Gone in Sixty Seconds
Fifty cars to steal. Three days to do it. One contrived piece of
The improbably named Memphis Raines (Nicolas Cage) was a legendary auto
thief until -- you guessed it -- he gave up his corrupt ways and went
straight in the time-honored tradition of sympathetic Hollywood crooks.
Now his kid brother (Giovanni Ribisi) is in deep doo-doo with a fearsome
British hood (Christopher Eccleston), and Memphis is forced to make one
of the more ridiculous bargains in crime movie history: Either he goes
out and boosts 50 high-end cars or the bad guys will whack his bro.
Fat paychecks from mega-producer Jerry Bruckheimer ensured this cast
would be packed with talented actors, including Cage, Ribisi, Angelina
Jolie, Delroy Lindo and Robert Duvall. No one is particularly good, no
one is particularly bad -- just a little bored. Cage, who previously
starred for Bruckheimer in "The Rock" and "Con Air," sleepwalks through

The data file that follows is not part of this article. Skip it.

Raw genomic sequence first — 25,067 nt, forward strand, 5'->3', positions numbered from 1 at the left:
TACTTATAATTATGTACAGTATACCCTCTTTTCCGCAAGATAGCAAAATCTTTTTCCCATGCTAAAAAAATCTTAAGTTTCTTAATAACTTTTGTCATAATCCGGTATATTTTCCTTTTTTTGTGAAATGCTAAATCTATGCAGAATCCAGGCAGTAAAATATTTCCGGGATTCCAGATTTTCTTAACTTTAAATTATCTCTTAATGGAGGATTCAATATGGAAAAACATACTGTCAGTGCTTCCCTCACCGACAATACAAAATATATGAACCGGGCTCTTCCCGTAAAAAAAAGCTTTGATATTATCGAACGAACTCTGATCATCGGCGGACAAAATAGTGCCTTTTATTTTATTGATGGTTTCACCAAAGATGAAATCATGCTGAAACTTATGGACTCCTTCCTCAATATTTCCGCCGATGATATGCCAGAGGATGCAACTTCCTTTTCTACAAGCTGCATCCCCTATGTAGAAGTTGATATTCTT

his least inspired performance in recent memory. Supporting players such
as Jolie and Duvall are strictly window dressing to class up this
shameless commercial venture.
While helmer Dominic Sena ("Kalifornia") isn't quite as in-your-face
with the hyperactive MTV style as past Bruckheimer henchmen Michael Bay
("Armageddon") and Tony Scott ("Enemy of the State"), all the producer's
trademarks are here -- the glossy TV commercial visuals, the pounding
rock music, the simplistic characterizations cynically aiming for the
lowest common denominator. It's all very polished on the technical
level, and Sena delivers some high-octane. Too bad there's that dull
90-minute chunk of dramatic build-up to sit through first.
Did somebody steal the script?